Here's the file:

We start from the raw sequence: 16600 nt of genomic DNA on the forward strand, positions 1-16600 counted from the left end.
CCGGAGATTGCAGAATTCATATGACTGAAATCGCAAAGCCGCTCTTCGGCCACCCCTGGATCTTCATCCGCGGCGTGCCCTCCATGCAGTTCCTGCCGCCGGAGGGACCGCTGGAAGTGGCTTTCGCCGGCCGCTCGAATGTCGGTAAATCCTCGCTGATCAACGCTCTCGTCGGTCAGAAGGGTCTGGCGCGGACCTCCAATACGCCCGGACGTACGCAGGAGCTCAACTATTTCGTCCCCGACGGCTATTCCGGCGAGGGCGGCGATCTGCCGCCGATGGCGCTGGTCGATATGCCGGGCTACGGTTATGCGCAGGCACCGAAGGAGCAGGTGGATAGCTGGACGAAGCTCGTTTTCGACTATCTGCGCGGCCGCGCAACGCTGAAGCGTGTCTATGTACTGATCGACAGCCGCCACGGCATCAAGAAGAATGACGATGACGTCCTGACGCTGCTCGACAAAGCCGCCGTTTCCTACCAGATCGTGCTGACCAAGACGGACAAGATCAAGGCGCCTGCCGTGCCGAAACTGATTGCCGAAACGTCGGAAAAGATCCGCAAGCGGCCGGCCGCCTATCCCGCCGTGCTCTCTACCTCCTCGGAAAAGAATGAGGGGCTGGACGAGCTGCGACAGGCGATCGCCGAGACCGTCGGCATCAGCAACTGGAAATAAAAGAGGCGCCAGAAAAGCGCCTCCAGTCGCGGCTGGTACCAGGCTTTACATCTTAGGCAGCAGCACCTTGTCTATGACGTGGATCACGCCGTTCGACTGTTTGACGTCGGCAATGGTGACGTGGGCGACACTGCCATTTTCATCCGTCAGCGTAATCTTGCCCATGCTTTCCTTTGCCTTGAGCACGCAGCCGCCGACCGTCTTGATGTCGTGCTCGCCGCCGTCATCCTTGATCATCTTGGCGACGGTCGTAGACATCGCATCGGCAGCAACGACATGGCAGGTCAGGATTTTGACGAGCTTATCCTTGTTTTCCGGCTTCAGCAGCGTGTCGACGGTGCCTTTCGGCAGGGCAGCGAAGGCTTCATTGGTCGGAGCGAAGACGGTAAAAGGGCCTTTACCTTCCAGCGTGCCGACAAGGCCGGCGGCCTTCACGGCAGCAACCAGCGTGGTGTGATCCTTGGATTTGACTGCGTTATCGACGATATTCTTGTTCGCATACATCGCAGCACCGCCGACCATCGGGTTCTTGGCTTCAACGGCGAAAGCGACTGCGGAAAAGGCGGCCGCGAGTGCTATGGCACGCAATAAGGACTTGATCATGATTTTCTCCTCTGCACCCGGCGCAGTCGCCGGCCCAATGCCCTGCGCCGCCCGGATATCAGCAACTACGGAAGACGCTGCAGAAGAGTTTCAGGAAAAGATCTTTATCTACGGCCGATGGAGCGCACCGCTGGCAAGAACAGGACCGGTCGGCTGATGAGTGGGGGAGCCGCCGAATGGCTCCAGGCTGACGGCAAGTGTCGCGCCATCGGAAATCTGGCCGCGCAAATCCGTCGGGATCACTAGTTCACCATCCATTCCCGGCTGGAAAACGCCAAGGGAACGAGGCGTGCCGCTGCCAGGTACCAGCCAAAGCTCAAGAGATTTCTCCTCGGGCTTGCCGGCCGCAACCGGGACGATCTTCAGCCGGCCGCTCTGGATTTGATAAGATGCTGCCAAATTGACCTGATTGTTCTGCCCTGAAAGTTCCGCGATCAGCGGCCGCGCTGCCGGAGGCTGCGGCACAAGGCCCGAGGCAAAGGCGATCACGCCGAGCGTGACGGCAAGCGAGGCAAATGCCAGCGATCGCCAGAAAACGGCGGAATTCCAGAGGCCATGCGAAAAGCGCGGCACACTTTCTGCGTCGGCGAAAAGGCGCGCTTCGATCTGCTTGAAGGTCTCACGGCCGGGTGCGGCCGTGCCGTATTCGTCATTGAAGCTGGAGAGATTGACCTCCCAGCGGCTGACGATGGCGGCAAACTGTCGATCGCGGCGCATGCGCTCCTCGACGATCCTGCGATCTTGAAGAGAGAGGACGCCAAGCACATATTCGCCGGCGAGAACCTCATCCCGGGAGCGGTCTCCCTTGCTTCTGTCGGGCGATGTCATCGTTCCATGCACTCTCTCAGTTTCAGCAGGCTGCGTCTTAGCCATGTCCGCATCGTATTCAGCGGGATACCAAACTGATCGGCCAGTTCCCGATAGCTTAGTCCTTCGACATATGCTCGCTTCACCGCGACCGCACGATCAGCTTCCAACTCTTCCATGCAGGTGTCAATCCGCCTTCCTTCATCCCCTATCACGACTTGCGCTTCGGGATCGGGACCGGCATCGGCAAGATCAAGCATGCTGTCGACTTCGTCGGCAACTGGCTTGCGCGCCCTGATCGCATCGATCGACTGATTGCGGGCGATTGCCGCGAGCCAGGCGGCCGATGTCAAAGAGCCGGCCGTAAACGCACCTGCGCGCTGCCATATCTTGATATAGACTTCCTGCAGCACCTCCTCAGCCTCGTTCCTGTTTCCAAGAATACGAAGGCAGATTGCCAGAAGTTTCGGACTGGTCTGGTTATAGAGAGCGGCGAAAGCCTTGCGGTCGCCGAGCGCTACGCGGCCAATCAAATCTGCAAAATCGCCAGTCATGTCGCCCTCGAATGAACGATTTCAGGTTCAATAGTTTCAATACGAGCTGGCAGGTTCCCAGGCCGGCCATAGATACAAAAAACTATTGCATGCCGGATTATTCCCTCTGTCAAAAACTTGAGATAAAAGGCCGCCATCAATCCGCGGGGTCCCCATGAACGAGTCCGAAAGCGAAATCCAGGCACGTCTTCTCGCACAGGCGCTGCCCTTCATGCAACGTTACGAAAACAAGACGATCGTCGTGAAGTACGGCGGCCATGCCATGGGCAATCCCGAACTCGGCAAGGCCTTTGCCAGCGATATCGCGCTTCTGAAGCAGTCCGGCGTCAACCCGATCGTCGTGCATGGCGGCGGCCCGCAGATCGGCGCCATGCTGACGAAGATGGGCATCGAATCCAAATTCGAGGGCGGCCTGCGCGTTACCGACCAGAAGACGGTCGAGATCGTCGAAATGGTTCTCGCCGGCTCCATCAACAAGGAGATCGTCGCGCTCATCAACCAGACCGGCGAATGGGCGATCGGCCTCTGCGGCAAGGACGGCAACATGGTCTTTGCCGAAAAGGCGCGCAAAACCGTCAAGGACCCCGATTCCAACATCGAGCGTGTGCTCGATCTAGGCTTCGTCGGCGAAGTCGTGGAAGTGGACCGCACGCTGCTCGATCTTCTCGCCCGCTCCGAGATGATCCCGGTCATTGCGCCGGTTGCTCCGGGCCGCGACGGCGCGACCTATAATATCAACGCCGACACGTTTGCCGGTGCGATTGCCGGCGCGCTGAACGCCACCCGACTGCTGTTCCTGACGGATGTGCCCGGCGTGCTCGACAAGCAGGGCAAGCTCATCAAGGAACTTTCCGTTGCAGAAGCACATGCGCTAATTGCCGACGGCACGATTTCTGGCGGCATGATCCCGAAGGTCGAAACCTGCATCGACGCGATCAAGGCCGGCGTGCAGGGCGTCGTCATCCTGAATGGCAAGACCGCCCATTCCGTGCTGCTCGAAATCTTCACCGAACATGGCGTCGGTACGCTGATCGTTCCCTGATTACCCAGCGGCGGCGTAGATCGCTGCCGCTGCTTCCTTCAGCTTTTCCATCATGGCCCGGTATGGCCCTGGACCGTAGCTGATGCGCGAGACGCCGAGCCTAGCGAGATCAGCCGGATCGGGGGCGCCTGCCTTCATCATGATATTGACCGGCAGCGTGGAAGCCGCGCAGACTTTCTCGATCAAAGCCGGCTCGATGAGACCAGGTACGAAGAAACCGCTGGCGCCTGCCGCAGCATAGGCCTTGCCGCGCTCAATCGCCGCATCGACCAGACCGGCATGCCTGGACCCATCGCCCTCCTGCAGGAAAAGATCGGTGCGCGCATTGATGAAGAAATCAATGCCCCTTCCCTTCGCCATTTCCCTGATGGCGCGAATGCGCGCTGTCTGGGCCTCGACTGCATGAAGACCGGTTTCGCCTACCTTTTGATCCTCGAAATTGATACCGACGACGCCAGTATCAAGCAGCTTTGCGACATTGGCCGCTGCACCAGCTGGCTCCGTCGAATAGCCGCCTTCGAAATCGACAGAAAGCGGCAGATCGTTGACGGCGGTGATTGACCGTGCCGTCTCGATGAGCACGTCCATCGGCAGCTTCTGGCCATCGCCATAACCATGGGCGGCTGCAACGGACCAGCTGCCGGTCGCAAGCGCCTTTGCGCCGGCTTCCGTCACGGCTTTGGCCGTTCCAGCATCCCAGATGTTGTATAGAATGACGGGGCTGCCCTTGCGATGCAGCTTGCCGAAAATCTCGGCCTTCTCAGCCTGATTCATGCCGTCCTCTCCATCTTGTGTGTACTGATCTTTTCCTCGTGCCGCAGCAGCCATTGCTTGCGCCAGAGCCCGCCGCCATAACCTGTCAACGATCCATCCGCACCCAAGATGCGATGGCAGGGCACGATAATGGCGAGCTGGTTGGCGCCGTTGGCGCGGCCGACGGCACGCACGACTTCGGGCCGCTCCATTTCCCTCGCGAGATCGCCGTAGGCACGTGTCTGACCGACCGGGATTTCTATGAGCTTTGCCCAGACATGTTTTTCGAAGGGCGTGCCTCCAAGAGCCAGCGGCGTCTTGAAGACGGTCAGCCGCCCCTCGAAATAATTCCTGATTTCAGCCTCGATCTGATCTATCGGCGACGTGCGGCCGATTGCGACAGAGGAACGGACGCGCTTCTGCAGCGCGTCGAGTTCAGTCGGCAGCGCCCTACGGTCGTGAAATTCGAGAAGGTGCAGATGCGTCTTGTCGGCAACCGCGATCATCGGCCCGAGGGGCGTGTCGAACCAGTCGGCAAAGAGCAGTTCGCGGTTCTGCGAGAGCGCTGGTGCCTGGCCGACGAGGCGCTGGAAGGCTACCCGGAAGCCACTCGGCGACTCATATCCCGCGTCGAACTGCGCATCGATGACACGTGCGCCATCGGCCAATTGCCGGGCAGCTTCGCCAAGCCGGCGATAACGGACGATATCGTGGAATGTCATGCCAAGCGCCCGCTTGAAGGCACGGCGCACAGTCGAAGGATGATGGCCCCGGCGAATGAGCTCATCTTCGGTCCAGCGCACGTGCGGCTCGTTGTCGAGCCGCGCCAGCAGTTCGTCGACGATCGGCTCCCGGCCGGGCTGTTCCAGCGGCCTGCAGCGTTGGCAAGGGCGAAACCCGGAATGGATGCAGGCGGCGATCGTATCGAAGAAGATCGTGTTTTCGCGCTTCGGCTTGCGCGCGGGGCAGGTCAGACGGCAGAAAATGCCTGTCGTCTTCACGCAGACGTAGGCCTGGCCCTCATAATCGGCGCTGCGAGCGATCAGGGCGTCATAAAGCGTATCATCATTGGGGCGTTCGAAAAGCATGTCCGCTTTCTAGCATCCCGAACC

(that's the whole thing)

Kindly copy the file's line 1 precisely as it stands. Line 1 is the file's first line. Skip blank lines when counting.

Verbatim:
We start from the raw sequence: 16600 nt of genomic DNA on the forward strand, positions 1-16600 counted from the left end.